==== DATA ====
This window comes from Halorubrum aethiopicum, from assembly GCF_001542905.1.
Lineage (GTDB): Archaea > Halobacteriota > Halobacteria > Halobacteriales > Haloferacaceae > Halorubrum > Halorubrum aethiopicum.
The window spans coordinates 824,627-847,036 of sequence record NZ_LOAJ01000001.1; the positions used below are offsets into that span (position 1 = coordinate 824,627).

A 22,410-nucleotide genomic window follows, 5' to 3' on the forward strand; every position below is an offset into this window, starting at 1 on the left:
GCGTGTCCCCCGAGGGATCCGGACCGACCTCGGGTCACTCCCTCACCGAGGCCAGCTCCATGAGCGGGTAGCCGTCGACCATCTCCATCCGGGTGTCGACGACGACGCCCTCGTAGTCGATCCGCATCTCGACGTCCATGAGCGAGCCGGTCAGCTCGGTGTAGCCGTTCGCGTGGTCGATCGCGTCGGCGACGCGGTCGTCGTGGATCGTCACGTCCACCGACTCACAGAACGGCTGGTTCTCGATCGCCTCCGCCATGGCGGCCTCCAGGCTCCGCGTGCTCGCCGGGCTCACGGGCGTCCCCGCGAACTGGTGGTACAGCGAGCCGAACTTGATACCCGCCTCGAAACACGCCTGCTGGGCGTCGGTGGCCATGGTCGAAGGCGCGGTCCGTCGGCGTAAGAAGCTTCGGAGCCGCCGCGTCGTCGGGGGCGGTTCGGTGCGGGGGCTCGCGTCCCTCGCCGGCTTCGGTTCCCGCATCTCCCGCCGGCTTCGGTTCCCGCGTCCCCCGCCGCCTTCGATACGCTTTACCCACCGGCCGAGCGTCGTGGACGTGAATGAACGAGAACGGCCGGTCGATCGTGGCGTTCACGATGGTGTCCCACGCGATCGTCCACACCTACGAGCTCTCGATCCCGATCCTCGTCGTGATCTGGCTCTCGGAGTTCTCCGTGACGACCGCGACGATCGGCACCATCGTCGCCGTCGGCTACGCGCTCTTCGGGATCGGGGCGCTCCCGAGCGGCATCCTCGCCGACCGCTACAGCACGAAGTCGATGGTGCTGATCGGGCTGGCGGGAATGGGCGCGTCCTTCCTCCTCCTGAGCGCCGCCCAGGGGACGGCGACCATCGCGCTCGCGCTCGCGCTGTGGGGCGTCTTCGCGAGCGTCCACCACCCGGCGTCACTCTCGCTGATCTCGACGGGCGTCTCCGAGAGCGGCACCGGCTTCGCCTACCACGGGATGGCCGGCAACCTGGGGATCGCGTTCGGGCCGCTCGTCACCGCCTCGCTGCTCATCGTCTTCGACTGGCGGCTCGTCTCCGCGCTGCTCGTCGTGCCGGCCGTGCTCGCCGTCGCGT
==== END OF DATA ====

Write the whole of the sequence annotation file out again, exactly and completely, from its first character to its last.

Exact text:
This window comes from Halorubrum aethiopicum, from assembly GCF_001542905.1.
Lineage (GTDB): Archaea > Halobacteriota > Halobacteria > Halobacteriales > Haloferacaceae > Halorubrum > Halorubrum aethiopicum.
The window spans coordinates 824,627-847,036 of sequence record NZ_LOAJ01000001.1; the positions used below are offsets into that span (position 1 = coordinate 824,627).

A 22,410-nucleotide genomic window follows, 5' to 3' on the forward strand; every position below is an offset into this window, starting at 1 on the left:
GCGTGTCCCCCGAGGGATCCGGACCGACCTCGGGTCACTCCCTCACCGAGGCCAGCTCCATGAGCGGGTAGCCGTCGACCATCTCCATCCGGGTGTCGACGACGACGCCCTCGTAGTCGATCCGCATCTCGACGTCCATGAGCGAGCCGGTCAGCTCGGTGTAGCCGTTCGCGTGGTCGATCGCGTCGGCGACGCGGTCGTCGTGGATCGTCACGTCCACCGACTCACAGAACGGCTGGTTCTCGATCGCCTCCGCCATGGCGGCCTCCAGGCTCCGCGTGCTCGCCGGGCTCACGGGCGTCCCCGCGAACTGGTGGTACAGCGAGCCGAACTTGATACCCGCCTCGAAACACGCCTGCTGGGCGTCGGTGGCCATGGTCGAAGGCGCGGTCCGTCGGCGTAAGAAGCTTCGGAGCCGCCGCGTCGTCGGGGGCGGTTCGGTGCGGGGGCTCGCGTCCCTCGCCGGCTTCGGTTCCCGCATCTCCCGCCGGCTTCGGTTCCCGCGTCCCCCGCCGCCTTCGATACGCTTTACCCACCGGCCGAGCGTCGTGGACGTGAATGAACGAGAACGGCCGGTCGATCGTGGCGTTCACGATGGTGTCCCACGCGATCGTCCACACCTACGAGCTCTCGATCCCGATCCTCGTCGTGATCTGGCTCTCGGAGTTCTCCGTGACGACCGCGACGATCGGCACCATCGTCGCCGTCGGCTACGCGCTCTTCGGGATCGGGGCGCTCCCGAGCGGCATCCTCGCCGACCGCTACAGCACGAAGTCGATGGTGCTGATCGGGCTGGCGGGAATGGGCGCGTCCTTCCTCCTCCTGAGCGCCGCCCAGGGGACGGCGACCATCGCGCTCGCGCTCGCGCTGTGGGGCGTCTTCGCGAGCGTCCACCACCCGGCGTCACTCTCGCTGATCTCGACGGGCGTCTCCGAGAGCGGCACCGGCTTCGCCTACCACGGGATGGCCGGCAACCTGGGGATCGCGTTCGGGCCGCTCGTCACCGCCTCGCTGCTCATCGTCTTCGACTGGCGGCTCGTCTCCGCGCTGCTCGTCGTGCCGGCCGTGCTCGCCGTCGCGT